Vectren Energy Upgrades Gas Pipelines in Muncie, Indiana

As part of the Vectren Energy’s pipeline replacement program, contract crews have begun replacing gas mains and service lines in Muncie, Indiana. The company intends to retire a total of nearly 130 miles in Muncie through the end of the pipeline replacement program.

A polyethylene (plastic) system is being installed in most cases, to replace the current bare steel and cast-iron gas pipeline system.

According to the release, the gas main will be replaced within the right-of-way, and then the service lines running directly to homes and businesses will be replaced. Nearly $2.9 million will go toward retiring more than five miles of gas main and nearly 300 service lines in Muncie in 2019.

“Construction for these pipeline projects may take several weeks to complete, and times may vary based on the size of the project, weather, ground surface/soil and other situations that may arise,” Richard Leger, vice president of Natural Gas Distribution, Indiana and Ohio said in the release.

Source:
thestarpress

Bueckeye's Pipeline Repair Facing Storm Delays After River Spill

Buckeye Partners LP said on Monday that they plan on beginning full repair work this week on the jet fuel pipeline that breached and spilled 8,000 gallons of fuel into Indiana’s St. Marys River over the weekend.

Although clean-up efforts are already underway, replacing the broken line will need to be delayed because of rain storms that have raised the river’s level near Decatur, Indiana, said Buckeye spokesman Marty White.

“We’re dealing with the elements,” White said. “We’re hoping to get the pipeline back up and running this week, but it’s too soon to tell.”

The company does not yet have an estimate of clean-up costs and is unclear on when clean-up will finish or when the pipeline will be brought back online, White said.

The pipeline is buried beneath the channel and it would be impossible to fully repair it before water levels recede to normal levels, White said.

Source:
Reuters

8,000 Gallons of Jet Fuel Spills into Indiana River After Buckeye Pipeline Accident

More than 8,000 gallons of jet fuel spilled from a Buckeye pipeline into an Indiana river, The Associated Press reported Sunday.

The river was St. Marys River in Decatur, a small town about 100 miles from Indianapolis.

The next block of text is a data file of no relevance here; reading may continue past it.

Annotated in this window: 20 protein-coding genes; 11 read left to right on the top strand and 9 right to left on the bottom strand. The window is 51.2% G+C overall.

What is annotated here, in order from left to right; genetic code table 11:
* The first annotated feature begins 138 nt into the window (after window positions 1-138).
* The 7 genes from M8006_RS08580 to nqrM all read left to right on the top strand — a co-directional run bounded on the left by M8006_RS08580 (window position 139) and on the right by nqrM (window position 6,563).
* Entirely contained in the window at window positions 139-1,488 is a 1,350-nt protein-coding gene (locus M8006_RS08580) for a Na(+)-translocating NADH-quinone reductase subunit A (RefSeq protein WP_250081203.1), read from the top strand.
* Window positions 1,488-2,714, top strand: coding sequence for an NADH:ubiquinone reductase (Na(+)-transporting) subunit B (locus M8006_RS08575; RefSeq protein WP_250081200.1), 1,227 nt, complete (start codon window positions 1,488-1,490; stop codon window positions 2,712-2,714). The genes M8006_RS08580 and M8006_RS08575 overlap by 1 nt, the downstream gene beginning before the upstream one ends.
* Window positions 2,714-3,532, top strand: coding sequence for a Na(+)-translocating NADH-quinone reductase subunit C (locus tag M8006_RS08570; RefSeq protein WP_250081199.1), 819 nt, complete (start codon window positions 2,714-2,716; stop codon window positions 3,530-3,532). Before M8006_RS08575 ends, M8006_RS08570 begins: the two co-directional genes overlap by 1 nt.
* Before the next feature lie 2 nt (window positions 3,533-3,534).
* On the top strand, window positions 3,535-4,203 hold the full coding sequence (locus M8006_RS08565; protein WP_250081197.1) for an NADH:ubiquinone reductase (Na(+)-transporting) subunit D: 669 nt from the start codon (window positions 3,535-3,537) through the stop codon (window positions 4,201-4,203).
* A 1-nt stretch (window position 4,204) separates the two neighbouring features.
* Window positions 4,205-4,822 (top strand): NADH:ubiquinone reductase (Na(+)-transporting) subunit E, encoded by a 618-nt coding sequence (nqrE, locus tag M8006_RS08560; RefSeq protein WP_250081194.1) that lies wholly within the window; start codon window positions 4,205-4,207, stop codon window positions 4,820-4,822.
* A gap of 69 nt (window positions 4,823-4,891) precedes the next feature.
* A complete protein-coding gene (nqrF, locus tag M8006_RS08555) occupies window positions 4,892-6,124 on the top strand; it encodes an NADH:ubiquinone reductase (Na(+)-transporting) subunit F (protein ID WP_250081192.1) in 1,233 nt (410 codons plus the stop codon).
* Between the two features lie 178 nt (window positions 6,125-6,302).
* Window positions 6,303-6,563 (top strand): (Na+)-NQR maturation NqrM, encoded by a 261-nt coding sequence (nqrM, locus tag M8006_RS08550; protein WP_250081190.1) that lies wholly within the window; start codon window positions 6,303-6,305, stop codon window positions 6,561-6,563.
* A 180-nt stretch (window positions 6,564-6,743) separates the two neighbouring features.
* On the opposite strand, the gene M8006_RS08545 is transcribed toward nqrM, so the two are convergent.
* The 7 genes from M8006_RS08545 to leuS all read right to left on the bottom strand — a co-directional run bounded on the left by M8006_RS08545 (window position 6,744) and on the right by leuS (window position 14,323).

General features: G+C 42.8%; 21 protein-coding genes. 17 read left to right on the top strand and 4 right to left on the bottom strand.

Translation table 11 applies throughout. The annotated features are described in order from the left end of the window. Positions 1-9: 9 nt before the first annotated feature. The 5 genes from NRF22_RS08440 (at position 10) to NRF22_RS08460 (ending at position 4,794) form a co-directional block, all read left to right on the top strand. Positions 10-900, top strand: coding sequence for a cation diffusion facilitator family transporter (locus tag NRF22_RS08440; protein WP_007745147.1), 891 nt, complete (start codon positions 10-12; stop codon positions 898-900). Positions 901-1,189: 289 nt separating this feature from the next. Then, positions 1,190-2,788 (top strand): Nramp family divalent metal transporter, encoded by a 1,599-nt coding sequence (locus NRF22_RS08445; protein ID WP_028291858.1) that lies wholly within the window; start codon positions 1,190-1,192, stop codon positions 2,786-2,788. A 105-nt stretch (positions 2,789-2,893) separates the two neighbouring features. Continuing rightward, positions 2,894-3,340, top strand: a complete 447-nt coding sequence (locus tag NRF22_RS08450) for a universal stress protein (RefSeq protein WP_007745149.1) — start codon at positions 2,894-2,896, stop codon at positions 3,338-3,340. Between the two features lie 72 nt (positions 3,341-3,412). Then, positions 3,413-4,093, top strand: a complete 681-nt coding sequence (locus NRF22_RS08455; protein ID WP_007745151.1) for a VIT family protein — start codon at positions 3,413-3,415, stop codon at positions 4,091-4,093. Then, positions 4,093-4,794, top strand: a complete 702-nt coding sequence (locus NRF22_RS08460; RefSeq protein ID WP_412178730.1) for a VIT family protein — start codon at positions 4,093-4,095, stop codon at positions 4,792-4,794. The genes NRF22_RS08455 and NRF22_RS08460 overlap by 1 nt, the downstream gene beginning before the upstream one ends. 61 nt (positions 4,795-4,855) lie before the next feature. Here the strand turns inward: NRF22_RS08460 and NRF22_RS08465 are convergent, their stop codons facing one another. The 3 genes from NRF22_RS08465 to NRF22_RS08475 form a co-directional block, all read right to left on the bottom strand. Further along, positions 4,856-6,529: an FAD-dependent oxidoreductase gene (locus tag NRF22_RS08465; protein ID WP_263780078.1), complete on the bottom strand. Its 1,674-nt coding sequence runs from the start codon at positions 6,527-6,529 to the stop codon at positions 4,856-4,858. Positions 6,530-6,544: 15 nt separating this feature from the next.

The spill was first reported Friday night in a safety warning issued by the Decatur Police Department. They urged residents to avoid the area around the spill as it could take multiple weeks to clean.

Houston-based Buckeye Pipe Line Company confirmed the spill to WANE Saturday. Officials said that a failure Friday evening caused the spill.

"One of their workers discovered a pressure drop, went immediately to check on it and immediately shut it down," Allen County Homeland Security Director Bernie Beier told The Journal Gazette.

The pipeline will be shut off until repairs are complete. Buckeye’s Emergency Resposne Team will also need to control the spill and clear the area, WANE reported. The company is investigating the cause of the failure.

Beier told The Journal Gazette that booms were used to contain the spread of the fuel, which was being vacuumed off the top of the river.

"So the goal is to get as much of the product or the fuel off the top of the river before the rains get heavier, the waters rise and the currents get faster," Beier explained. "When the water becomes more turbulent, anything off the top tends to get sucked down with logs, sticks and debris. And they're really making great progress, they're getting a lot of fuel off the water," Beier said.

The U.S. Environmental Protection Agency (EPA) is also monitoring air quality around the spill site and the water quality downstream, The Associated Press reported.

Police warned Decatur residents not to smoke or light flames near the river, WANE reported.

Source:
EcoWatch